September 22, 2006


“The Axis of the Sacred“ and interreligious criticism. Byzantium in Regensburg (Pietro De Marco, 9/22/06, Chiesa)

John Paul II’s constant – and productive, contrary to many forecasts – practice of paying attention to Islamic sensibilities, as well as the objective convergence of the Holy See and the Muslim world on the issues of bioethics (beginning with what was called the “clash in Cairo” in 1994) seem to Benedict XVI to be secure achievements. From now on, he wants to open a new phase in relations with Islam. He is asking Islamic subjectivity for an increase of self-critical understanding. In other words, the pope wants to integrate whatever there is of reciprocal trust between the Church and the greater Islamic community, which has been laboriously achieved on pragmatic grounds, with the first attempt at a true and proper dialogue, which is something more than coexistence without open conflict.

This attempt at dialogue concerns the premises above all. One of these is the choice of a common terrain of reason. The second, which is almost a corollary, concerns militant faith. We know that militant faith is not pathological, but is an integral part of the salvation religions. But Islam must – according to pope Benedict – critically renounce the current violent and warmongering version of “jihad.” So it is that the “Dialogues with a Mohammedan” – contentious discussions between a Christian, the Byzantine emperor Manuel II Paleologos, and a learned Persian, composed by Manuel at the tremendous conjuncture of the end of the fourteenth century, during the years when Constantinople was under siege and help was sought in vain from Europe – seemed to Benedict XVI a perfect example upon which to focus. For the emperor, reflection upon the essential, which is the encounter of biblical law and Qur’anic law, was not made implausible by the fact that the enemy was looming. The urbane sovereign nonetheless thought of relations with the opposing and conquering religion as an encounter of truths.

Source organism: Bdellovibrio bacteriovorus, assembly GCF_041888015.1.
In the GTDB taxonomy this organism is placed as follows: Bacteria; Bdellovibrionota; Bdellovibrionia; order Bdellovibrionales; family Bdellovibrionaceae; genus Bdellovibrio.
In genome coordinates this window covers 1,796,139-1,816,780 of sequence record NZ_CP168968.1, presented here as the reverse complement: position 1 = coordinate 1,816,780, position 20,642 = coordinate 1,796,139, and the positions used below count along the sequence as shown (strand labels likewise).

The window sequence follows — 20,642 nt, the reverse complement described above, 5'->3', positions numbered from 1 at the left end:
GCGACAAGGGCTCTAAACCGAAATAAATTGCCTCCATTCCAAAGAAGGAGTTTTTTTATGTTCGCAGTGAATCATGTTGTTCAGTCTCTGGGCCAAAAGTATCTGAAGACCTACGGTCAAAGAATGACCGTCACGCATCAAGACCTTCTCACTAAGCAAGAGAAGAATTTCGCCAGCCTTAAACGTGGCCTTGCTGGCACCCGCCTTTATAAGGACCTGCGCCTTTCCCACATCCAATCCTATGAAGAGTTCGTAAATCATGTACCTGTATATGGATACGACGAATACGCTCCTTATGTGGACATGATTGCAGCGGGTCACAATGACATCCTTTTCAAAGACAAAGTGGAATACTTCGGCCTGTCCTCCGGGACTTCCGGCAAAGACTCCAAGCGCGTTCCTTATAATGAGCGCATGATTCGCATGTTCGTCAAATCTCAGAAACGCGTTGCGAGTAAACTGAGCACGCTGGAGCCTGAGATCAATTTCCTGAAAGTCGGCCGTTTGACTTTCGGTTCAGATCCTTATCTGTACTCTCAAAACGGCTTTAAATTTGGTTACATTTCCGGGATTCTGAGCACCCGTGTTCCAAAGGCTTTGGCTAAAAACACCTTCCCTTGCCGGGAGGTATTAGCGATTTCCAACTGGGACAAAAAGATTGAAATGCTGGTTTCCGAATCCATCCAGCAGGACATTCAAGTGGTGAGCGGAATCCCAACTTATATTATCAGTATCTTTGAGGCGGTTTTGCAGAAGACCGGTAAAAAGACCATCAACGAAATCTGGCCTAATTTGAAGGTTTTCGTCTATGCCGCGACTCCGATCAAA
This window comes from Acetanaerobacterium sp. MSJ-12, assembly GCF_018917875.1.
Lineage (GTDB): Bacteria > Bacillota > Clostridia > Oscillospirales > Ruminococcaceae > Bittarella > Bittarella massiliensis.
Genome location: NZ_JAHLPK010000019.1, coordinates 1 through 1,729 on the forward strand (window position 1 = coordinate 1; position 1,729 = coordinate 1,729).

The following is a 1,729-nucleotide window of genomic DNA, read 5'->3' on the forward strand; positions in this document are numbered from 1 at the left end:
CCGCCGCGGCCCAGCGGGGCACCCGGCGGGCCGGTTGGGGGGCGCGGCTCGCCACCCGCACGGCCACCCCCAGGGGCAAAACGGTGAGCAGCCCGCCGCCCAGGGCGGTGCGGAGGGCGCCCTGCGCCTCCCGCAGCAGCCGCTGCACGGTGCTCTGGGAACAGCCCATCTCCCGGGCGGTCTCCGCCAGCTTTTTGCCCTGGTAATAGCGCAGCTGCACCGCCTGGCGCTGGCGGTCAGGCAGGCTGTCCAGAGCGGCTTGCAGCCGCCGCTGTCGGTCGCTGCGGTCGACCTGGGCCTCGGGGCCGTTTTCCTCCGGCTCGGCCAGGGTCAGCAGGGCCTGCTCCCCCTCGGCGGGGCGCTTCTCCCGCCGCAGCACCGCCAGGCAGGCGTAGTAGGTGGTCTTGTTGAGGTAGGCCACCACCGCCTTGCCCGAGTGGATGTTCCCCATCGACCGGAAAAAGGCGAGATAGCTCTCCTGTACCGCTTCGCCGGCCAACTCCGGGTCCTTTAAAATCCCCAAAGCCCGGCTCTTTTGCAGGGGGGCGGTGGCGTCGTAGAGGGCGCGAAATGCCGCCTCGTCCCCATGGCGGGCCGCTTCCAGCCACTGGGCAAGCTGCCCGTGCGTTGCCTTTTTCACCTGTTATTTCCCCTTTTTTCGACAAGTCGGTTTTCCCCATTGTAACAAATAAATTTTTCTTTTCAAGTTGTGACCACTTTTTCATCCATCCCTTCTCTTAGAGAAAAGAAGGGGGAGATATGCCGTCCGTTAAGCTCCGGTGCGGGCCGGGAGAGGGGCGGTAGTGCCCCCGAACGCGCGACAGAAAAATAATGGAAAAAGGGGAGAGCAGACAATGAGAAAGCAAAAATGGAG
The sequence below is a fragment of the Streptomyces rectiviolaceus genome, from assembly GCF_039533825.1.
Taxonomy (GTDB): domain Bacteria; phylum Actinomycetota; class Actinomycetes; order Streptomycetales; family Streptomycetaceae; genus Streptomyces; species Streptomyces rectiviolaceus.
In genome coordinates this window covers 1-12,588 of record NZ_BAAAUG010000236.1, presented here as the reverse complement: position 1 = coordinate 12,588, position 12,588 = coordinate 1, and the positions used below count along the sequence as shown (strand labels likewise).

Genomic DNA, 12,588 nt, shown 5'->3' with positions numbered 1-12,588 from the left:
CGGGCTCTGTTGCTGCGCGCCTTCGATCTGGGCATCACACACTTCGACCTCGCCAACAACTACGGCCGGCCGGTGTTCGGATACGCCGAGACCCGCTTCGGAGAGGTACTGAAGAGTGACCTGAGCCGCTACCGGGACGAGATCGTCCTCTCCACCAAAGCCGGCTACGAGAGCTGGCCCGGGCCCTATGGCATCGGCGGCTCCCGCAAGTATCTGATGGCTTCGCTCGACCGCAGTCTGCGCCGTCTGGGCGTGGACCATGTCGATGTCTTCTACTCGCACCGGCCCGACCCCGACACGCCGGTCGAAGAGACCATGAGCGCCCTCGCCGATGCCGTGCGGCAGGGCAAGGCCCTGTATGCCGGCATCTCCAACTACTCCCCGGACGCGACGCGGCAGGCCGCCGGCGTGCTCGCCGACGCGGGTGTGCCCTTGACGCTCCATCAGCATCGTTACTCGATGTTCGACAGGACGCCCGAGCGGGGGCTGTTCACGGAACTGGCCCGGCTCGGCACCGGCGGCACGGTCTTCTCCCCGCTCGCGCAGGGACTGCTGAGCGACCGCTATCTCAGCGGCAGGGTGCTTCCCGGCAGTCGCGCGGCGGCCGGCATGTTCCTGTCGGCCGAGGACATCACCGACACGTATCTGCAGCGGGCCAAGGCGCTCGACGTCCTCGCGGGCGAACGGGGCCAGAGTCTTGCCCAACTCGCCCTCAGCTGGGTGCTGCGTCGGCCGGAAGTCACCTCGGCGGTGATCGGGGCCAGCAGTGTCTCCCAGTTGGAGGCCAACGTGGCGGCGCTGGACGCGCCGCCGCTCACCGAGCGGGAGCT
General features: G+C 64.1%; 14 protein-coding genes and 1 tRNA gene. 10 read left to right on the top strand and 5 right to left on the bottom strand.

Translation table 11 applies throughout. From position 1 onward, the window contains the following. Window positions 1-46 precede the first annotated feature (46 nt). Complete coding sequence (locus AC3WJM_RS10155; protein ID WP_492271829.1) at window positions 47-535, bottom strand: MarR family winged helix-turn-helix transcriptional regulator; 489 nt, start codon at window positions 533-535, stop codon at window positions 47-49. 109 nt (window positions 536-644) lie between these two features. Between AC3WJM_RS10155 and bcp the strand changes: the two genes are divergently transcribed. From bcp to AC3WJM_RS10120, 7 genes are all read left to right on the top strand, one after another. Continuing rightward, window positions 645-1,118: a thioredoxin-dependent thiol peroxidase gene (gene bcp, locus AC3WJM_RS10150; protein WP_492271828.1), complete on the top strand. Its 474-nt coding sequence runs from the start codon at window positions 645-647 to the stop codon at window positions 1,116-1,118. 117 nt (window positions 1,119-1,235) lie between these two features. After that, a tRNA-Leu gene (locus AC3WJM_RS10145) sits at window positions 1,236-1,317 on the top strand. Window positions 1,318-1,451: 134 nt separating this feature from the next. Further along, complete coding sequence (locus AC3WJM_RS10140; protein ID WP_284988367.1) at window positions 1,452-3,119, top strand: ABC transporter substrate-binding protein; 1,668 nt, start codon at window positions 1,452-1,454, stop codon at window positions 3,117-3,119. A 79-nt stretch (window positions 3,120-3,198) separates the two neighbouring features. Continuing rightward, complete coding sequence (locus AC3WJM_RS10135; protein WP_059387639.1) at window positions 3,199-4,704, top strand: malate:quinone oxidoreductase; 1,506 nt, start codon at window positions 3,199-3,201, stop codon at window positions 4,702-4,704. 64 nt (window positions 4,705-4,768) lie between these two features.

At the same time, war-waging Islam was not assuaged, but in the seventh “Dialogue” it was traced back through the argumentation to its founder, Mohammed, in order to ask the Persian participant for a response (which would be extended and important, see “Dialogue” 7:5a-5d). In short, if the encounter between faiths did not dissimulate the presence of weapons, the armies of the sultan on the Bosphorus did not prevent posing the decisive question on the terrain of rational examination.

Pope Benedict wants, then, to tell his Islamic listener today that Christianity and the West know that Islam is armed and, in part, at war; and that they will be able to respond to this, as has already happened, after and notwithstanding the fall of Constantinople. But the pope is pointing out in the first place to the faith and the doctrine of men and cultures that the terrain of the encounter of truth and for truth is different. It is that of the “Logos.” But Islam has also practiced the “Logos,” and at the service of faith, for centuries and everywhere, from Andalusia to Baghdad, from Cairo to Persia.

He puts that an awful lot better than the Pope did.

Posted by Orrin Judd at September 22, 2006 7:59 AM

The conflict between Islam and the Vatican has faith at its center. The conflict between Islam and the West does not.

Posted by: Bartman at September 22, 2006 10:07 AM

Of course it does--that's why the secular states bailed on the fight.

Posted by: oj at September 22, 2006 10:17 AM

Which is not in their best interests. The forces of the faith-centered movement won't rest. I don't udnerstand the West - especialy Europe's - lack of motivation.

Posted by: Bartman at September 22, 2006 10:53 AM

What interest does a secular have in the future? Or anything beyond himself, for that matter?

Posted by: oj at September 22, 2006 11:04 AM

Well, you do have a point there.

Posted by: Bartman at September 22, 2006 11:29 AM

Wow. So he's posing a two pronged response to the current situation? First, armed resistance to the Jihad. And Second, a dialogue with those who wish it. That is conceptually appealing. I hope W grabs hold of it.

Of course, note the difference between our situation and poor Paleologos. We can easily destroy the Muslims at our doorstep. In fact, they are merely enduring their own death throes.

Posted by: pepys at September 22, 2006 3:29 PM